What if, by 2030, every taxi in the US was automated, electric and self-driving?
The answer, according to a new study in the journal "Nature Climate Change" from researchers at Lawrence Berkeley National Laboratory, is that greenhouse gas emissions could be significantly dented, and they could be significantly dented for cheap.
Not only would this theoretical green fleet of self-driving taxis help the environment – per-mile greenhouse gas emissions from cars could drop by as much as 90 percent by 2030, according to the study – but the service would be cost-effective as well.
“You don’t often find that, where the cheapest is also the greenest,” said Jeff Greenblatt, co-author of the study, in an interview with Popular Science.
Even if an driverless electric car cost $150,000 up front, the researchers say that a car that could drive round the clock, not require a salary, and not use any gasoline would pay for itself within five years.
The paper does make a number of assumptions, including: predicted vehicle efficiencies in 2030, that vehicles would be electric and re-designed to be more compact and efficient, and that every vehicle would be scheduled correctly to minimize emissions. Efficiencies can depend on how many people are in the car, the route taken, and so on.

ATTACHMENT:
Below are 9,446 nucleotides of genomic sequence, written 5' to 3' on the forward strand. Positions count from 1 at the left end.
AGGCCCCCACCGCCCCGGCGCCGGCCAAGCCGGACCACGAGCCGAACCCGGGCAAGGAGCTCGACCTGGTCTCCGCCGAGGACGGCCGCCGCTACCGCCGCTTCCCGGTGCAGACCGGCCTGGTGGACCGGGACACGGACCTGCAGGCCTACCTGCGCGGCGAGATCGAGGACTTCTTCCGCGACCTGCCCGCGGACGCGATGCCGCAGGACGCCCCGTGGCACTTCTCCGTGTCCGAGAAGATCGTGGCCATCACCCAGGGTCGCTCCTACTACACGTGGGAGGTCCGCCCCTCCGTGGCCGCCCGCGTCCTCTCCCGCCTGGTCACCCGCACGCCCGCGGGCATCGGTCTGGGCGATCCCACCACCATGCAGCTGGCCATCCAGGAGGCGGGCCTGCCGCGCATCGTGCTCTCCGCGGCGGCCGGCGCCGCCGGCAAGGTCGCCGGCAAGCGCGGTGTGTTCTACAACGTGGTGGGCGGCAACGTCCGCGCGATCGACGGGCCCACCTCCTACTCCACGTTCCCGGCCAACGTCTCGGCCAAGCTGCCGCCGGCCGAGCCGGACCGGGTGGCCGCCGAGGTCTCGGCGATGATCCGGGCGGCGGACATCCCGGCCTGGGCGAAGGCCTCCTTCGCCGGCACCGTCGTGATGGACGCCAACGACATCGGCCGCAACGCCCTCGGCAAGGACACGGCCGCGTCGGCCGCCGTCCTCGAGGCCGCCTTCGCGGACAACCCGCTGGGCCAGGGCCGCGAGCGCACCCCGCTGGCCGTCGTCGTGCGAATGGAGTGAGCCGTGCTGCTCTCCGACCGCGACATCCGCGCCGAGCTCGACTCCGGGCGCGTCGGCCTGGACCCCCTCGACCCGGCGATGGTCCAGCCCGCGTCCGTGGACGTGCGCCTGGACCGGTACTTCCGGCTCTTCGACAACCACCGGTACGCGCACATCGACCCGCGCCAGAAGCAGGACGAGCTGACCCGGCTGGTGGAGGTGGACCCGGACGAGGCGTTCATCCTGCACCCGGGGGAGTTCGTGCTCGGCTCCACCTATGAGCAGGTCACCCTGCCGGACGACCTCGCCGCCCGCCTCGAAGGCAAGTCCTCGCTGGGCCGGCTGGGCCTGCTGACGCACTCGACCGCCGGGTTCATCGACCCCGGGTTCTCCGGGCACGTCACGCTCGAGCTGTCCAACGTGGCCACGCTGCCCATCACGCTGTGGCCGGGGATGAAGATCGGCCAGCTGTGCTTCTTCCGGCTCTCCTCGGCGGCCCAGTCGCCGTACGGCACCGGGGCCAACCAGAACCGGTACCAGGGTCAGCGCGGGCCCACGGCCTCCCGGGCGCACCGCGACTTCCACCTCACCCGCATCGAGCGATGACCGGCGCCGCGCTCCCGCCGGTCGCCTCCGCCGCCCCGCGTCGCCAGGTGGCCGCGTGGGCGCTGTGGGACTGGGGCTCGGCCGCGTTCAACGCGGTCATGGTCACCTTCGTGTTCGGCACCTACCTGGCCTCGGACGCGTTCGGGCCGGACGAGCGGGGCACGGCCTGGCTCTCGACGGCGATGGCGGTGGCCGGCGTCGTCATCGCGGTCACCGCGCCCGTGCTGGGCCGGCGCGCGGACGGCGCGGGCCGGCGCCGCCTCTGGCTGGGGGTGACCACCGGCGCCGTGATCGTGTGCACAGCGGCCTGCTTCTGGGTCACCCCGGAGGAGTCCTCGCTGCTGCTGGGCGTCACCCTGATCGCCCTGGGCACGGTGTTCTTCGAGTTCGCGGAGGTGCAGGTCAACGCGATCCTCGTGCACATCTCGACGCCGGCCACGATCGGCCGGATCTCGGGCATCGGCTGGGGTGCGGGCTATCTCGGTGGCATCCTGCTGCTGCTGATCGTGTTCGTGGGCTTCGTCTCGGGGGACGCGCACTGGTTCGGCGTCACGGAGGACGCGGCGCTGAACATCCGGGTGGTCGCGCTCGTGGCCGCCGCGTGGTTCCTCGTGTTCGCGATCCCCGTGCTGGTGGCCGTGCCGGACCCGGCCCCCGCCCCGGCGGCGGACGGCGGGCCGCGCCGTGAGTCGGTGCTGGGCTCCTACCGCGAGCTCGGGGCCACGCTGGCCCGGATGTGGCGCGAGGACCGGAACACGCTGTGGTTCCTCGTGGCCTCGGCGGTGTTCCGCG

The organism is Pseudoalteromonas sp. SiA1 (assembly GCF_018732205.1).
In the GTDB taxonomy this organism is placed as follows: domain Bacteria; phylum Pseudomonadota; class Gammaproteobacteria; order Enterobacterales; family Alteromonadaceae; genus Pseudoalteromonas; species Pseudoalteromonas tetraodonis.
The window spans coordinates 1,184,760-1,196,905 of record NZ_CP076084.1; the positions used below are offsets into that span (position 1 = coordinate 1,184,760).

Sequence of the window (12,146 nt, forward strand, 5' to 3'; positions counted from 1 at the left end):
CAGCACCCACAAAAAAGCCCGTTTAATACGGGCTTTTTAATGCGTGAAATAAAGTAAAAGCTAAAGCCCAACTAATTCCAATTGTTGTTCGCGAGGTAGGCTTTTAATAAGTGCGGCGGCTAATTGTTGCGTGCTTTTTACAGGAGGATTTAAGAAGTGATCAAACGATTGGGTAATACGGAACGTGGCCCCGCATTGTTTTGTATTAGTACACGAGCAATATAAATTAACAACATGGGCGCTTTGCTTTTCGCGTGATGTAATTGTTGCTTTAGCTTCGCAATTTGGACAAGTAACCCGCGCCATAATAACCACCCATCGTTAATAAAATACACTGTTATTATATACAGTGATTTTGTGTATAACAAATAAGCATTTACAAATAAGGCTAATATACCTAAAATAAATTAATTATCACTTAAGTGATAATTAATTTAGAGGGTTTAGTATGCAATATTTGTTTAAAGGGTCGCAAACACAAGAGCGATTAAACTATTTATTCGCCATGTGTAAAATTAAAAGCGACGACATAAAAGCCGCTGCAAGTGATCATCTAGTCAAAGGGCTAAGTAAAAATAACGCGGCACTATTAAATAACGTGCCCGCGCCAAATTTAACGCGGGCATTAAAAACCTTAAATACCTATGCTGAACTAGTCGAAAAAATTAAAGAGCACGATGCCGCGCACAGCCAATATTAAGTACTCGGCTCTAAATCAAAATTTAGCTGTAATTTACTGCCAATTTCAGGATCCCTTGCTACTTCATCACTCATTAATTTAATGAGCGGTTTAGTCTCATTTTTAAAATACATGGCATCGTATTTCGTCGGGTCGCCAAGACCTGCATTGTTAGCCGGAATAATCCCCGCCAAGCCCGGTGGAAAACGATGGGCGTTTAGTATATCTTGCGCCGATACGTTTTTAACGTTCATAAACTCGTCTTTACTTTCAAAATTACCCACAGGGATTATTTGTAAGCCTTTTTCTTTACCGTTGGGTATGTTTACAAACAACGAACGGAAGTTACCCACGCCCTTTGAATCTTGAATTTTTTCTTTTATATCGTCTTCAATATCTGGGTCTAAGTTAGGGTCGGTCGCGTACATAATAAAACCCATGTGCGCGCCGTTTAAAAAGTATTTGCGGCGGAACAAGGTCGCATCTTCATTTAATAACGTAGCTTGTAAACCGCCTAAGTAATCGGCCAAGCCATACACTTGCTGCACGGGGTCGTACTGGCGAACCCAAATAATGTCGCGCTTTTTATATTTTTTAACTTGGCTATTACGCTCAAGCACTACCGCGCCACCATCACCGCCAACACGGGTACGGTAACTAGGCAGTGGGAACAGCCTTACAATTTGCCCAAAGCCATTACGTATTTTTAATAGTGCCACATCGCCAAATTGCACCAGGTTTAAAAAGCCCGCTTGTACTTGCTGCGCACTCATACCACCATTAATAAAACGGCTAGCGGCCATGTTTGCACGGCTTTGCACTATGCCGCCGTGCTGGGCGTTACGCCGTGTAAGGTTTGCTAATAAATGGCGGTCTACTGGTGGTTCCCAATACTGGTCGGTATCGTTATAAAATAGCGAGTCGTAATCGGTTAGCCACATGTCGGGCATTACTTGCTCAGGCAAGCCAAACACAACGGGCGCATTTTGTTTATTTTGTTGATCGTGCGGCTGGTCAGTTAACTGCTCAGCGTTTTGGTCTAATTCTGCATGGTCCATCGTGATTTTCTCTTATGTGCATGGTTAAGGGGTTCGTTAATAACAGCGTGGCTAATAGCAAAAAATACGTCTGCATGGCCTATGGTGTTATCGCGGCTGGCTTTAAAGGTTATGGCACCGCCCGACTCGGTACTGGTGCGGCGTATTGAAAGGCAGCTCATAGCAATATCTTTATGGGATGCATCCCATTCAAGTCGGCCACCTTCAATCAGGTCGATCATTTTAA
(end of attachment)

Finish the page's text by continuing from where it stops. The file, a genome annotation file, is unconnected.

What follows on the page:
“By considering what happens when you’re sharing, these vehicles enable much bigger energy savings,” said Dr. Greenblatt in an interview with the MIT Technology Review.
But with driverless cars becoming increasingly popular and inching towards commercialization, researchers believe the taxi industry could be one of the first niche sectors to become fully automated.
Writing for the MIT Technology Review, Will Knight says that there would be advantages for coordinated fleets of vehicles, “especially for often-traveled routes. This could significantly change the transportation industry and potentially upend an entire sector of employment.”
Whether the automated taxi revolution plays out exactly as described in this study remains unclear. Other studies have found that environmental benefits would be marginal at best. A 2014 study from the Intelligent Transportation Society of America found that increased use of automation in vehicles could result in a reduction of 20 metric tons of carbon dioxide emissions over a ten-year period, which isn’t much in the context of emissions from the transportation sector – the second largest emissions source in the US at over 1,800 metric tons of CO2 in 2012.
Austin Brown, a scientist at the National Renewable Energy Laboratory in Washington, D.C., writes in an accompanying article in Nature Climate Change that “there are reasons to be cautious.”
“The future of transportation energy depends on how the system is used by people,” he adds. “Small, efficient vehicles will have to compete for customers with larger, comfort- or productivity-focused vehicles.”